Peer-review reciprocity and commitment to manuscript evaluation

  • Theo C. M. BakkerEmail author
  • James F. A. Traniello

Ideally, peer review ensures published results of scientific research have been expertly validated without bias and can be trusted. This system of verification is unique to science publishing and central to the evidence-based construction of knowledge. Whether conducted anonymously or with full transparency, commitment to ethically participate in the practice of peer review is required. Invitations to review manuscripts have increased with the burgeoning growth and diversification of science, mirrored in the publication of 2.5 million articles annually (Boon 2017). This places additional demands on time budgets limited by research, writing, teaching, mentoring, and administrative responsibilities.

Peer review only works when authoritative peers are willing to serve as reviewers, and it works best when the number of scientists deciding the fate of a manuscript is not constrained. How can the obligations of peer review be satisfied? What are reasonable expectations for participation in peer review?

There is a professional mutualism among scientists that should be acknowledged, as authors and reviewers alternate roles and in doing so form a reciprocal network of critical analysis. Recognition of responsibility and commitment to participation in this system of scholarship is required. For the system to be self-supporting, resilient, and effective, authors of each manuscript submitted to and reviewed by a peer-review journal should accept two to three (the typical number of reviewers in many journals) requests to review manuscripts in return. In the case of multiple-author papers, which represent the great majority of papers today, it can be difficult to keep track of this important ethical obligation due to the lack of awareness of the reviewing activities of co-authors. Nevertheless, effort should be made to maintain the same ratio. Additionally, if a manuscript has been rejected and resubmitted to another journal(s), the number of resubmissions must be considered. For a three-author paper that had been submitted to two journals before acceptance, each co-author should be willing to review one to two manuscripts in return. This pattern seems to be characteristic of peer review in regions where science is well established (on average 1.95 reviews/submission), but is clearly lower in emerging regions like China, India, and Turkey (on average 0.66 reviews/submission) (Publons 2018).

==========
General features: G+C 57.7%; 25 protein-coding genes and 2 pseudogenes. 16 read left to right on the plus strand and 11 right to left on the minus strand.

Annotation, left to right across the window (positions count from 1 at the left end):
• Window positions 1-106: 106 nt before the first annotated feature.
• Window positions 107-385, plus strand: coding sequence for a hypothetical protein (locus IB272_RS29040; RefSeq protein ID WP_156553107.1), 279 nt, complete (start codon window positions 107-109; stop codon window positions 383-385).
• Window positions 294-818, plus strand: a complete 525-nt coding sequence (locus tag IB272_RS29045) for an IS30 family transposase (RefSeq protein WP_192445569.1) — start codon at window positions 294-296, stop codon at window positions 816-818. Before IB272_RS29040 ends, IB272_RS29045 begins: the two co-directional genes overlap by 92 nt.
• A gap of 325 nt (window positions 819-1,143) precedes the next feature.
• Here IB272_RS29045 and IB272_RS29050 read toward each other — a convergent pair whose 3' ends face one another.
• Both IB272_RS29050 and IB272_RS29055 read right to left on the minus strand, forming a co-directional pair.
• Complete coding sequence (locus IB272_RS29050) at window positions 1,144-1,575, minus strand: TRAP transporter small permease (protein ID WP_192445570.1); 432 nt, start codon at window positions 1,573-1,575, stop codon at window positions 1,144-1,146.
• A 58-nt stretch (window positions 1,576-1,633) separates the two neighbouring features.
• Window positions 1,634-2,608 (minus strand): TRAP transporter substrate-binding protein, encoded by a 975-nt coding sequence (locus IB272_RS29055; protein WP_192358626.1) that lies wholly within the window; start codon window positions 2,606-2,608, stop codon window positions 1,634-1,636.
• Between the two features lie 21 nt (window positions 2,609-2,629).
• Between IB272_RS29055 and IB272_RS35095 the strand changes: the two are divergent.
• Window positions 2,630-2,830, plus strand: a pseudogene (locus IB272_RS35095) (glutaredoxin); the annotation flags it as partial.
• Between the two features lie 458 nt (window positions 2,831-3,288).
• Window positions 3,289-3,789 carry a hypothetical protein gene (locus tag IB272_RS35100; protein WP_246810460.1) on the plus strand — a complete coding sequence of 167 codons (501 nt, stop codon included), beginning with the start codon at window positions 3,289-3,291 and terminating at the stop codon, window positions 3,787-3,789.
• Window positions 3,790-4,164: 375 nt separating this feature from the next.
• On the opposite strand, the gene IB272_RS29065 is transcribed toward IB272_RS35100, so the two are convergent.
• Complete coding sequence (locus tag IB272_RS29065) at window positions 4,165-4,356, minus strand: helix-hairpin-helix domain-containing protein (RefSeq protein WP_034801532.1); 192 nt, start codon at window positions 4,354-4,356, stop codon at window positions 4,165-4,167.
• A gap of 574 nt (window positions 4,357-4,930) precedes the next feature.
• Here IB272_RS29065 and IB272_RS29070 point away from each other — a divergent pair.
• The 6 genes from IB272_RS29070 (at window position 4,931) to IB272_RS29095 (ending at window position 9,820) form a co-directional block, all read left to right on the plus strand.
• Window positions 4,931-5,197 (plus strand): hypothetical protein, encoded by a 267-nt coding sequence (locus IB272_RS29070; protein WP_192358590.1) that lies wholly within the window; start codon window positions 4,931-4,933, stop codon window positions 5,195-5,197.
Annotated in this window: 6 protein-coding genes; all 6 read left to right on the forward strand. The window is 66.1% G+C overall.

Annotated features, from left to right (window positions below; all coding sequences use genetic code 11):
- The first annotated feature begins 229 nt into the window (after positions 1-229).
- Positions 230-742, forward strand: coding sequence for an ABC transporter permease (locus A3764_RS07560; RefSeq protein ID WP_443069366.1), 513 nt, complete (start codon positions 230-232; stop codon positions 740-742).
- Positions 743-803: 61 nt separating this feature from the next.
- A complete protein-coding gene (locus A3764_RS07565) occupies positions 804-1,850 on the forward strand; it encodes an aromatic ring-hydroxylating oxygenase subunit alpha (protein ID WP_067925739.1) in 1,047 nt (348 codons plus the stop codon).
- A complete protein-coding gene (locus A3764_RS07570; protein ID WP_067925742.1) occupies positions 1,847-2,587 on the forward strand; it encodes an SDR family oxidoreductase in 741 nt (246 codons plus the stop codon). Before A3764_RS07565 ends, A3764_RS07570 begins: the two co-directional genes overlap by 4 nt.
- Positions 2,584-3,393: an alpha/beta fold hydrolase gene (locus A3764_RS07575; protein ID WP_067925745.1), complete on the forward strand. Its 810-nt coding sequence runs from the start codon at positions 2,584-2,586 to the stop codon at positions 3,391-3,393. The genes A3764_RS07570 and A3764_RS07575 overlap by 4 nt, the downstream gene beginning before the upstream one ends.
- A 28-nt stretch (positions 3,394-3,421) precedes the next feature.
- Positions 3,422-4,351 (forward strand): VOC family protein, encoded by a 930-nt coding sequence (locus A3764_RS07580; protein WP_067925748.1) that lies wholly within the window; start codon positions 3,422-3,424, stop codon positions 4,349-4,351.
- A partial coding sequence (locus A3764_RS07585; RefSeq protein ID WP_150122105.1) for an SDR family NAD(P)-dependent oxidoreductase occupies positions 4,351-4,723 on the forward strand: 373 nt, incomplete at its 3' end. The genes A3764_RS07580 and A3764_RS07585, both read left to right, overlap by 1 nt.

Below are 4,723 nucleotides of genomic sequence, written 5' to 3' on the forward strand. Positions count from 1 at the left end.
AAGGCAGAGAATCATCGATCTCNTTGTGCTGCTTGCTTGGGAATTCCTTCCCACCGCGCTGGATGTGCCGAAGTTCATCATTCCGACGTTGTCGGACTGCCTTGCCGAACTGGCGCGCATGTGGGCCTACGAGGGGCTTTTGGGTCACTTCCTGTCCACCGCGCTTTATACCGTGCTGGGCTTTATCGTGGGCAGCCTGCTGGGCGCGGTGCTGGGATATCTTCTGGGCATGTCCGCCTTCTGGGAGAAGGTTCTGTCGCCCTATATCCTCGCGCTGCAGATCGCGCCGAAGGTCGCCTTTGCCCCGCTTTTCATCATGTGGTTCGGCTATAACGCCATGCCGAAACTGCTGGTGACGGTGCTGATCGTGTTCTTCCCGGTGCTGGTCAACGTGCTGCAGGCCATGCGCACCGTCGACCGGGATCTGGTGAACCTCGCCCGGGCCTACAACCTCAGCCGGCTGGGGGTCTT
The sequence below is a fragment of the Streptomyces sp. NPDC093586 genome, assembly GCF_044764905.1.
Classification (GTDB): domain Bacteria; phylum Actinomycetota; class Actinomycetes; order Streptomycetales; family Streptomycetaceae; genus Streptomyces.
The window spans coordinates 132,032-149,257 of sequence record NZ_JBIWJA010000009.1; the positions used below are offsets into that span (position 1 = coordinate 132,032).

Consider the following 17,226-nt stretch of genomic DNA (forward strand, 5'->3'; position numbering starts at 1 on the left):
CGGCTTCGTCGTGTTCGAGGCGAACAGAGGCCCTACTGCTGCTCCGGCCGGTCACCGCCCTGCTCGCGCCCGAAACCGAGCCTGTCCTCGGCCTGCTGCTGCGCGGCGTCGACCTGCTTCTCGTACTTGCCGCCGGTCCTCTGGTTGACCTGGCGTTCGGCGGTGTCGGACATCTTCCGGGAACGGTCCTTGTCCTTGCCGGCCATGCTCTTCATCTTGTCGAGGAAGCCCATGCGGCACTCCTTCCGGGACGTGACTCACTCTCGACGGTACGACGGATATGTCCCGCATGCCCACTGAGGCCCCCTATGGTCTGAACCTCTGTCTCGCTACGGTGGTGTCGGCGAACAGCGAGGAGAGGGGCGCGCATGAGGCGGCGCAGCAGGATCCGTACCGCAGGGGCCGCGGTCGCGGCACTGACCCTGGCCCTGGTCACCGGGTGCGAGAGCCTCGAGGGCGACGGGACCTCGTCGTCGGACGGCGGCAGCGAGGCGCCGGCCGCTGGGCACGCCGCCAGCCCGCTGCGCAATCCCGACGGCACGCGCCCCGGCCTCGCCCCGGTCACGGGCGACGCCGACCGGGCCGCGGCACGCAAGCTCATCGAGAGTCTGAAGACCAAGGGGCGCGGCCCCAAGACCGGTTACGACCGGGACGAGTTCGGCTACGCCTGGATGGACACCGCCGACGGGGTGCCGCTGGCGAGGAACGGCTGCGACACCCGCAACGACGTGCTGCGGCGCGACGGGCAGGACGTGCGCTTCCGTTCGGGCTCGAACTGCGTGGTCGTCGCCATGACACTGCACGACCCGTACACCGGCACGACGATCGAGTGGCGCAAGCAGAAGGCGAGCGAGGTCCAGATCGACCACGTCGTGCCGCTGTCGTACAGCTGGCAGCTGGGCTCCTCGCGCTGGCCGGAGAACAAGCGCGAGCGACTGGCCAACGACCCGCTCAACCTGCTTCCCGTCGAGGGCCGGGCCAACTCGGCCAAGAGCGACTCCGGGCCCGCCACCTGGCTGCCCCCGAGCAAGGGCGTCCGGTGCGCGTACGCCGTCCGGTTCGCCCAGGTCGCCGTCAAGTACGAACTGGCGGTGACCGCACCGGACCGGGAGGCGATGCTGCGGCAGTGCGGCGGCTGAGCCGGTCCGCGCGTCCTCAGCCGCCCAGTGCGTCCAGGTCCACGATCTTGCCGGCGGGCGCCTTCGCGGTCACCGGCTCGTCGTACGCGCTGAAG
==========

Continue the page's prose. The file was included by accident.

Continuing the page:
The share of manuscript reviewing for high-output scientists is relatively heavy and may be exacerbated by the ever-growing number of papers (Larsen and von Ins 2010; Bornmann and Mutz 2015; Boon 2017; Publons 2018). A high review load and extensive commitments otherwise are indicated as the main reasons for declining an invitation to review a manuscript (Tite and Schroter 2007; Breuning et al. 2015; Willis 2016). Other reasons include mismatch of expertise, conflict of interest, and unavailability (Breuning et al. 2015; Willis 2016; Publons 2018).

For Behavioral Ecology and Sociobiology (BES), the rate of declining an invitation to evaluate a manuscript is increasing (Fig. 1), thereby following the general trend of declining willingness to review (Publons 2018). The reasons for this pattern are complex, but may reflect the general increase in academic workloads of potential reviewers (Publons 2018; Sonne and Alstrup 2019). If more experienced reviewers have increased demands on their time, then manuscripts could be reviewed by less-knowledgeable and less-experienced researchers in the field, potentially contributing to a decline in the quality of published articles (Sonne and Alstrup 2019). None of the reasons to decline an invitation to review can be sanitized; only portable peer review (practiced for instance by Peerage of Science, and for BES mediated by the Springer Transfer Desk) may provide relief as it uncouples peer review from submission to a given journal and thereby reduces redundancy of effort.
Fig. 1

Change in the rates that invited reviewers declined to accept a review request for manuscripts submitted to Behavioral Ecology and Sociobiology from 2011 to 2018. Declination rates were calculated relative to the number of invited reviewers (1878–2333) (blue data points) and to the sum of the number of reviewers that completed a review and those that declined to review (orange data points). Data were retrieved from the Editorial Manager (EM) electronic submission system. Calculations for 2011 were based on 519 invited reviewers only due to a change in the BES submission system in September 2011. Linear regressions: orange data points, y = 1.5882x − 3161.2, r2 = 0.80, F1,6 = 24.40, p = 0.0026; blue data points, y = 1.7938x − 3582.5, r2 = 0.87, F1,6 = 41.25, p = 0.0007